The great grandma bake off


Vivian Landis poses with her banana cake on January 15. Landis had the idea to recreate “The Great British Bake Off” with her grandmother’s recipe. PHOTO BY EMMA LANDIS

Sometimes the act of watching someone make food is more comforting than eating the dish itself. Perhaps that is why I am so fond of “The Great British Bake Off.”

“The Great British Bake Off” is a show that tests the limits of amateur bakers’ skills. Each episode consists of three baking challenges.

The first challenge is called the “Signature.” The Signature allows the bakers to show off recipes that they regularly make for their family and friends.

The second challenge is called the “Technical.” The Technical puts the contestants’ baking backgrounds to the test. The bakers are given a recipe with a set of brief instructions and must have enough baking knowledge to pull the bake off.

Finally, there is the “Showstopper.” In the Showstopper, the bakers are meant to show off their unique skills and get creative with their designs.

The Bake Off has brought an immense amount of joy into my own life. I was a bit late to join the fan club, only really getting into the show when quarantine first hit. My mom and I binged several seasons to pass the time. Together we gawked over the contestants’ baking abilities and their beautiful presentations.

As wholesome as Bake Off is, I’ve always seen it as being somewhat unattainable. I rarely bake, and when I do, things can get pretty messy.

The first and only time I attempted to make banana bread yielded quite interesting results. Parts of the outside of my bread were nearly burnt while the inside was still raw and runny. It ended up in the trash instead of on a plate.

Needless to say, there’s no way I’d ever qualify to go on “The Great British Bake Off.”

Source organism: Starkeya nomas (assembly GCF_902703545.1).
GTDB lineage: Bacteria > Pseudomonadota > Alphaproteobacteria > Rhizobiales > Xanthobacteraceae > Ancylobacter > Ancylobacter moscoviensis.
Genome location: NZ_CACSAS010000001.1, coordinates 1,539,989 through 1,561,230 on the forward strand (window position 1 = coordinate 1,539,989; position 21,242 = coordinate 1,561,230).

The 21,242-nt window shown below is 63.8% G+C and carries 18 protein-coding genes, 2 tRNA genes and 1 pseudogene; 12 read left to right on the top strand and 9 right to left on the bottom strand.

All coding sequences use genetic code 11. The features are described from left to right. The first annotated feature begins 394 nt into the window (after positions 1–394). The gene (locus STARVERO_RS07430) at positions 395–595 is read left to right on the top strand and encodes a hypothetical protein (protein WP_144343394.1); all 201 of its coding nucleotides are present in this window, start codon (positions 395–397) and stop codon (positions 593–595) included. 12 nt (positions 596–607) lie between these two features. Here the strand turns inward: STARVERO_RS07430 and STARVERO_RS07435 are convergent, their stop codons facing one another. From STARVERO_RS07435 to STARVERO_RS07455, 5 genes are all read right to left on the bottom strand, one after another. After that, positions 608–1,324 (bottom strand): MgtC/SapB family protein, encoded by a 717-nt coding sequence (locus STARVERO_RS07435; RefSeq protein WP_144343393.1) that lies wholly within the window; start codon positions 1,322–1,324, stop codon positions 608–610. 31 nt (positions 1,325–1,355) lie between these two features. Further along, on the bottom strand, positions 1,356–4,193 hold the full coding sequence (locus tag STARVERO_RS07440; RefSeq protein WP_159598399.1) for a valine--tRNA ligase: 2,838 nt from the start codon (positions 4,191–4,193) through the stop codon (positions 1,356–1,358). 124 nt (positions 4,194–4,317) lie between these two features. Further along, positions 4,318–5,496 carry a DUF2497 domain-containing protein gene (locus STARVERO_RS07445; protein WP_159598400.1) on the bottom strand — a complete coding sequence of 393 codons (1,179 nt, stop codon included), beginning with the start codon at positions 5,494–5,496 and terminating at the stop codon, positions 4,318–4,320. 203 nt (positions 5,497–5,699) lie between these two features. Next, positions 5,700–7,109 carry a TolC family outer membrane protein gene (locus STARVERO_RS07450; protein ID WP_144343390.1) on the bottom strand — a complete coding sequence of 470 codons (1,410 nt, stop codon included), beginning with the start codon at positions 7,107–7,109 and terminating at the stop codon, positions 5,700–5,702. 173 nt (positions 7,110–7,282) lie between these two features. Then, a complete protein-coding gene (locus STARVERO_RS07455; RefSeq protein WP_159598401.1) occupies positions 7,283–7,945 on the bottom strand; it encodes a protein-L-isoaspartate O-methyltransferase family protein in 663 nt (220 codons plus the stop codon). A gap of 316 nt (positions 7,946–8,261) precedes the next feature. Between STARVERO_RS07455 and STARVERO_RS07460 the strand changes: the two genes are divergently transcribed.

Despite my kitchen mishaps, there is someone in my family who would make a great candidate for Bake Off: my grandma Marsha.

I’ve been treated to my grandmother’s baking for my entire life. My family regularly goes over to her house for dinner and nearly every time she prepares dessert to accompany the meal.

My grandma claims that her baked goods never turn out the way she wants them to, but I think she’s just hard on herself. Her desserts range from cookies, cakes, pies, or bars. At the end of the day, she has a recipe for everyone to enjoy.

My grandma makes her work in the kitchen look easy. I can only hope to have her level of skill one day. However, if I want to amount to my grandma someday, I need to start gaining experience now.

The need to practice more in the kitchen sparked an idea. Why not create my own version of “The Great British Bake Off” with my grandma’s recipes?

I asked my grandma to lend me some of her recipes and convinced my sisters, Emma and Grace, to bake alongside me so that I could have some competition.

Though “The Great British Bake Off” has three challenges, I decided to limit myself to one. Having three different versions of three different recipes would lead to an excess of desserts.

It was a bit difficult to decide which recipe to recreate. Emma was convinced we should make peanut butter brownie bars, while my grandma wanted to challenge us with a pie. We landed somewhere in the middle and decided to make a banana chocolate chip cake.

The banana chocolate chip cake calls for 1 ½ cups of sugar, ½ cup of shortening, 2 eggs, 1 cup of bananas, ½ cup of sour cream, 1 tablespoon of vanilla, 2 cups of flour, 1 teaspoon of baking soda, 1 teaspoon of baking powder, and a handful of chocolate chips.

We rounded up our ingredients and headed over to my grandma’s house to bake.

The first step of the recipe is creaming together the sugar, shortening, eggs and bananas. When you “cream” something while baking you are typically mixing ingredients together, at a high speed, until they are blended and fluffy.

Emma and I filed suit, while Grace blatantly ignored what was written down.

More than once I told her, “The first rule of baking is to mix your wet ingredients together first.”

She shrugged the comment off, claimed she was going to win anyways, and continued to add in her dry ingredients.